A Lot or a Little?
What you will—and won't—find in this book.
Info about England: Queen of England, Beefeaters, Crown Jewels, Tower of London, 1,000 years of kings, Henry VIII, William the Conqueror, Oliver Cromwell. Info about France: Arc de Triomphe, Louvre Museum, famous pieces of art. Info about Russia: Cyrillic alphabet, former Soviet Union, KGB, 1917 Revolution. Ways technology was different in the 1980s. Pressure points of the body.
Sometimes when life is dull and drab, adventure calls. You can rise to the challenges thrown your way. Implicit message that reading, history, and learning are fun.
Positive Role Models
Mac accepts the challenges that are offered him. He actively participates in life, diving into the adventure. He uses his smarts to follow clues. He's an engaging, dry-witted narrator.
Parents Need to Know
Parents need to know that Mac Undercover: Mac B., Kid Spy, Book 1 is a very funny chapter book, the first in a new series by Mac Barnett, and illustrated by Mike Lowery. Barnett is known as an advocate for getting boys more interested in reading and is acclaimed for his many popular picture books, including Sam & Dave Dig a Hole and Extra Yarn, which won Caldecott Honors. Here he injects his trademark humor into a book for older readers, starting with the claim that this wild, outlandish spy story is an actual memoir of his youth. Enlisted by the Queen of England to recover some stolen Crown Jewels, young Mac travels to London, Paris, and Moscow in a journey studded with dry humor and historical tidbits. There are scads of illustrations to keep kids engaged, and they'll be happy to know there's a sequel on the way.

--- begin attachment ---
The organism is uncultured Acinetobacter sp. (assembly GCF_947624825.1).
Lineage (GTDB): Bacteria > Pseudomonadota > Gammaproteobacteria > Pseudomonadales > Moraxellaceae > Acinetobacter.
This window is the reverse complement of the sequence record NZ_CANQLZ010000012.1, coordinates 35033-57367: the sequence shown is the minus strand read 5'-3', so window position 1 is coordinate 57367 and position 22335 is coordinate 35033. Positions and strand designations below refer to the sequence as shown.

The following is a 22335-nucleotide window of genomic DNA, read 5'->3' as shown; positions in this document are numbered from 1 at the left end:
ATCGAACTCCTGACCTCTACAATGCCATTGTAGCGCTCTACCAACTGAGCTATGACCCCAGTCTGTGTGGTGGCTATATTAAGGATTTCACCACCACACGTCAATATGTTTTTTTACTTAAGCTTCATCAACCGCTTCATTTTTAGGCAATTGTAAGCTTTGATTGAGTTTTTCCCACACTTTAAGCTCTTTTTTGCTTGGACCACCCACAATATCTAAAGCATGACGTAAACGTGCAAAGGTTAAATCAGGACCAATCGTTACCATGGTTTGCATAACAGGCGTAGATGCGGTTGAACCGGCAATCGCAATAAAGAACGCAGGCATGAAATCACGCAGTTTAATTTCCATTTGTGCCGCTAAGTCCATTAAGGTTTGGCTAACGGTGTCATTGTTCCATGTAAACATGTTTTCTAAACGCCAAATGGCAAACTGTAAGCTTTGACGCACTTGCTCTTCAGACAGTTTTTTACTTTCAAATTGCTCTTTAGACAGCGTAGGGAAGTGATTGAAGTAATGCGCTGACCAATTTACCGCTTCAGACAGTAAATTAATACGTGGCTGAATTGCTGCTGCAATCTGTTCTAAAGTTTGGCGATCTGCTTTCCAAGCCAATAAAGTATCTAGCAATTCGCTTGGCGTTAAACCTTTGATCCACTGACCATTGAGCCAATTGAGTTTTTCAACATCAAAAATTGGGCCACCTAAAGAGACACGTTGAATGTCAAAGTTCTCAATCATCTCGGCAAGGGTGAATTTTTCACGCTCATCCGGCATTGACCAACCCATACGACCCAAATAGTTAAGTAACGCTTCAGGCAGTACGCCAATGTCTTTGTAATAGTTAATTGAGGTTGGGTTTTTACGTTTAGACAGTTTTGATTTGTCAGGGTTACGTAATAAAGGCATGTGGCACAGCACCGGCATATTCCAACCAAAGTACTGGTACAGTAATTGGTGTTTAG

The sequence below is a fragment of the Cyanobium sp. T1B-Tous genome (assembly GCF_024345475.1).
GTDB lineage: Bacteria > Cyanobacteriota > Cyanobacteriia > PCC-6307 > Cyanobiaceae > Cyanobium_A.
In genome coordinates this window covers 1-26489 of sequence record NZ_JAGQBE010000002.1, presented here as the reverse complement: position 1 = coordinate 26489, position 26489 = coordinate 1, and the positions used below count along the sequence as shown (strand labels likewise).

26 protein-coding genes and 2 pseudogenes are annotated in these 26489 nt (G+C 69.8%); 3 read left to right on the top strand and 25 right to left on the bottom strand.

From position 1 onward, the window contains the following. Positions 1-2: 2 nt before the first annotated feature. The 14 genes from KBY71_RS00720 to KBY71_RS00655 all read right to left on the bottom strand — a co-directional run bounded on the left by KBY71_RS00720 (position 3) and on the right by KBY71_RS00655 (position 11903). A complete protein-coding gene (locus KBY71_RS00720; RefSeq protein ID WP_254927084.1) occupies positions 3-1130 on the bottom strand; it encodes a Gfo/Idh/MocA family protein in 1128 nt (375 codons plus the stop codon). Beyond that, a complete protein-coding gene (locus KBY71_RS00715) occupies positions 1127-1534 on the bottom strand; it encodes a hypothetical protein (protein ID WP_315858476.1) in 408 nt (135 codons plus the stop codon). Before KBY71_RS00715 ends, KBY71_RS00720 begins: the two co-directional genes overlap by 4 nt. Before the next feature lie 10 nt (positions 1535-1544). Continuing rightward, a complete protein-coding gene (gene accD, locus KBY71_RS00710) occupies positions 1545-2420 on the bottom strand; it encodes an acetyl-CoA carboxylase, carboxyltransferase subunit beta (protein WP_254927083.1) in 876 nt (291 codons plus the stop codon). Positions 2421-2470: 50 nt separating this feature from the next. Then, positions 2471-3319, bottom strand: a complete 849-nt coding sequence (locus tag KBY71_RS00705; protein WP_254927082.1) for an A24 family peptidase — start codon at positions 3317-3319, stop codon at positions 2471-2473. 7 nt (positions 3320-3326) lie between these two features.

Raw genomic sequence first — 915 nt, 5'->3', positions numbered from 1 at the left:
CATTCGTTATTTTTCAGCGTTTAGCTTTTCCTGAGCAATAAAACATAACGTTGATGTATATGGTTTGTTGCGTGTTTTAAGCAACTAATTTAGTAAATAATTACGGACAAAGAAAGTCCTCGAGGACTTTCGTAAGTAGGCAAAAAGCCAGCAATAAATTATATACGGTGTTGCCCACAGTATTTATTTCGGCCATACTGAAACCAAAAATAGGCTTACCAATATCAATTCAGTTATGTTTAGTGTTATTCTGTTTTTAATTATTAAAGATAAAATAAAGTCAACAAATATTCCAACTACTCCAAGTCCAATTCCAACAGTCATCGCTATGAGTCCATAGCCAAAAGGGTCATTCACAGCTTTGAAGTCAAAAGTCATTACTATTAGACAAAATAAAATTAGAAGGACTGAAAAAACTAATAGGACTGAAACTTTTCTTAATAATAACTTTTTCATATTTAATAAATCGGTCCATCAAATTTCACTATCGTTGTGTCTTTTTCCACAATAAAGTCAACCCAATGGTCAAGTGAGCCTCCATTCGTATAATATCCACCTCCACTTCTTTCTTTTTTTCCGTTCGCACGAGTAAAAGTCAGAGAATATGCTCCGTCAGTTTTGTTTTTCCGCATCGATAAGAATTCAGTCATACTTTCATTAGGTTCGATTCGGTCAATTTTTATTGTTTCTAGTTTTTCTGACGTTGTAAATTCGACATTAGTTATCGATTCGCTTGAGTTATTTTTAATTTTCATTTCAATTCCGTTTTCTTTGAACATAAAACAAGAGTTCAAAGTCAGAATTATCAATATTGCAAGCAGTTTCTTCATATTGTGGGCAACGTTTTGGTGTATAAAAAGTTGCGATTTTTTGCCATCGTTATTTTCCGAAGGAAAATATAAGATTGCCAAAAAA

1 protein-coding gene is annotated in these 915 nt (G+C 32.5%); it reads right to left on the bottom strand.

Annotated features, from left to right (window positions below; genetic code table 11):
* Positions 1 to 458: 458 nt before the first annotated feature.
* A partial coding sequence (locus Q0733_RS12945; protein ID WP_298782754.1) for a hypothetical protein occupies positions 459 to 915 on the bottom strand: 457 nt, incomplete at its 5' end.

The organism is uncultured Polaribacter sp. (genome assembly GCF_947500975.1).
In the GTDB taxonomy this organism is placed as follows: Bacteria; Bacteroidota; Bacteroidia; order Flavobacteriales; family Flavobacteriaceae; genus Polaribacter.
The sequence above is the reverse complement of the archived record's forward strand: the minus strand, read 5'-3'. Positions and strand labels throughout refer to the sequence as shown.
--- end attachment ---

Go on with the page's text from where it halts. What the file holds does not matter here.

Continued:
Is It Any Good?
You don't get much more kid friendly than this rollicking, illustrated spy adventure. Mac Undercover: Mac B., Kid Spy, Book 1 is pure fun to read, as the dry-witted kid narrator is whisked off to England, France, Russia, and home again, all in service to the Queen of England. Author Mac Barnett has a reputation as a sly and witty prankster, and kids will love his insistence that this fantastic story "actually happened to me." A Top Secret note opens the book, claiming, "I was a spy for the Queen of England when I was a kid. It was a different time. 1989, to be exact."
The jokes are equally divided between the text, with its fast-paced silliness, and cartoon-like illustrations by Mike Lowery. There's art on most pages, and it delivers some of the punch lines; for instance, throwing shade on British cookies by labeling a dry-looking biscuit both "Dog Biscuit (USA)" and "Biscuit (England)." Seamlessly woven into the fun is some solid nonfiction content -- including historical notes about the countries Mac visits.
Did we miss something on diversity?
Research shows a connection between kids' healthy self-esteem and positive portrayals in media. That's why we've added a new "Diverse Representations" section to our reviews that will be rolling out on an ongoing basis. You can help us help kids by suggesting a diversity update.